I've been reading Stanley Fish's recent booklet "How to Write a Sentence: And How To Read One", seduced by passages like this one on page 2:
… just piling up words, one after the other, won't do much of anything until something else has been added. That something is named quite precisely by Anthony Burgess in this sentence from his novel Enderby Outside (1968):
And the words slide into the slots ordained by syntax, and glitter as with atmospheric dust with those impurities which we call meaning.
Before the words slide into their slots, they are just discrete items, pointing everywhere and nowhere. Once the words are nestled in the placed "ordained" for them — "ordained" is a wonderful word that points to the inexorable logic of syntactic structures — they are tied by ligatures of relationships to one another. They are subjects or objects or actions or descriptives or indications of manner, and as such they combine into a statement about the world, that is, into a meaning that one can contemplate, admire, reject, or refine.
But the following 158 pages left me disappointed. Prof. Fish gives us plenty of rhapsodizing about how great syntax is, and plenty of oohing and aahing about how great specific sentences are:
A sentence is, in John Donne's words, "A little world made cunningly." (Donne is speaking of the human body, but that is just another composition.) I want to bring you into the little worlds made cunningly by as many writers as I can cram into a short book.
This is a laudable ambition; but in his tour of great sentences, there's almost no syntactic analysis — and neither is there any careful analysis at any other level of linguistic structure. Nor is there any advice to the reader about where or how to learn more about the structure and function of these "little world[s] made cunningly", other than his recommendation of Graff and Birkenstein's practical compendium of rhetorical templates They say/I say.
This is probably just as well, because what little linguistic analysis Prof. Fish gives us is full of assumptions from old-fashioned grade-school grammar, about whose inadequacies he's curiously incurious. If he were writing about about the body, he'd be enthusing about the precarious balance of the four humours; but since he's writing about syntax, his central assumption — obviously false and curiously unexamined — is that sentences are all about agents, actions, and (optionally) things acted upon:
It is important to understand that the relationships that form the sinews and relays of sentences are limited. There is the person or thing performing an action, there is the action being performed, and there is the recipient or object of the action. That's the basic logical structure of many sentences: X does Y to Z. (Sentences can also come without objects, as in "Joe walks.") […] The instances are infinite, although the form remains the same (this is a key point, and I shall return to it): doer, doing, done to.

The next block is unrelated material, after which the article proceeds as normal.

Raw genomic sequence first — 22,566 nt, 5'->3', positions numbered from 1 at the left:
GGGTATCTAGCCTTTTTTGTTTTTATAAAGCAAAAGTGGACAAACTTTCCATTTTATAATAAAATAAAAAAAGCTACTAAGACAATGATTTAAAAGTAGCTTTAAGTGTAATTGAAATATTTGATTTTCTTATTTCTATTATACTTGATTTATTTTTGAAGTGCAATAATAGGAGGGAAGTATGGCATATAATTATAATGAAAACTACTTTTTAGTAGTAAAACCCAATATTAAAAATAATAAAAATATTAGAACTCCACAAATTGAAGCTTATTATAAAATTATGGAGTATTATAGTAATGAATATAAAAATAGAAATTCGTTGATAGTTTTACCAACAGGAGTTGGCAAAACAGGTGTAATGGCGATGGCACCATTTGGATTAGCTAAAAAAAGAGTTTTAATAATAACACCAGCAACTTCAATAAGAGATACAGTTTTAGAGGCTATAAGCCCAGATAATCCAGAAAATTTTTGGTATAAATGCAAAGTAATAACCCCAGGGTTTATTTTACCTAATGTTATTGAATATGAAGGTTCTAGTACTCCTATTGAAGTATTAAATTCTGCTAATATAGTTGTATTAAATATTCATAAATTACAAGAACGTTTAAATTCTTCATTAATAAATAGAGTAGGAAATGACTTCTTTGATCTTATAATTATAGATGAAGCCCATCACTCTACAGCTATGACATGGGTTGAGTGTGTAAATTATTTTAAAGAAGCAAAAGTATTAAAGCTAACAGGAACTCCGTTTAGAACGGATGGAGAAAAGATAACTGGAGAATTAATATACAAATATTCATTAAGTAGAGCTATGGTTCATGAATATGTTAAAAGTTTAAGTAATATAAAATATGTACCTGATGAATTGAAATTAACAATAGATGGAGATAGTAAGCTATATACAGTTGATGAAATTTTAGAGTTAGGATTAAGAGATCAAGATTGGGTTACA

He repeats this over and over again in different places and in slightly different ways:
Let me say again that by "forms" I do not mean parts of speech or any other bit of abstract machinery. I mean structures of logic and rhetoric within which and by means of which meanings — lots of them — can be generated. The logical structures are the ones we have already met: the structure of relationships between actors, actions, and the objects acted upon.
A sentence, I declared, is a structure of logical relationships; the relationships are finite and learnable; the contents that can find expression in the structures formed by the relationships are infinite and incapable of being catalogued. So it follows, I argued, that content will be a distraction and that the skill of writing well-formed, clear, and tightly organized sentences will be acquired by focusing on forms. I explained that what I meant by "forms" is not the list of parts of speech or kinds of clauses or grammatical errors found in many textbooks, but the logical forms that link actor, action, and the object of action in a way that make available simple and complicated predications.
And this is not just mechanical repetition of something he was taught in the fifth grade. When Prof. Fish attempts a bit of linguistic analysis that deals with individual clauses, those hypothetical actions materialize in his description, one per clause, even if the idea makes no sense in relation to the examples analyzed:
Although the forms of argument are more numerous than the forms of sentence structure, their number is limited; they can be catalogued (Graff and Birkenstein do it), they can be added to your argumentative repertoire, and you can use them not simply to arrange thoughts but also to create thoughts. […]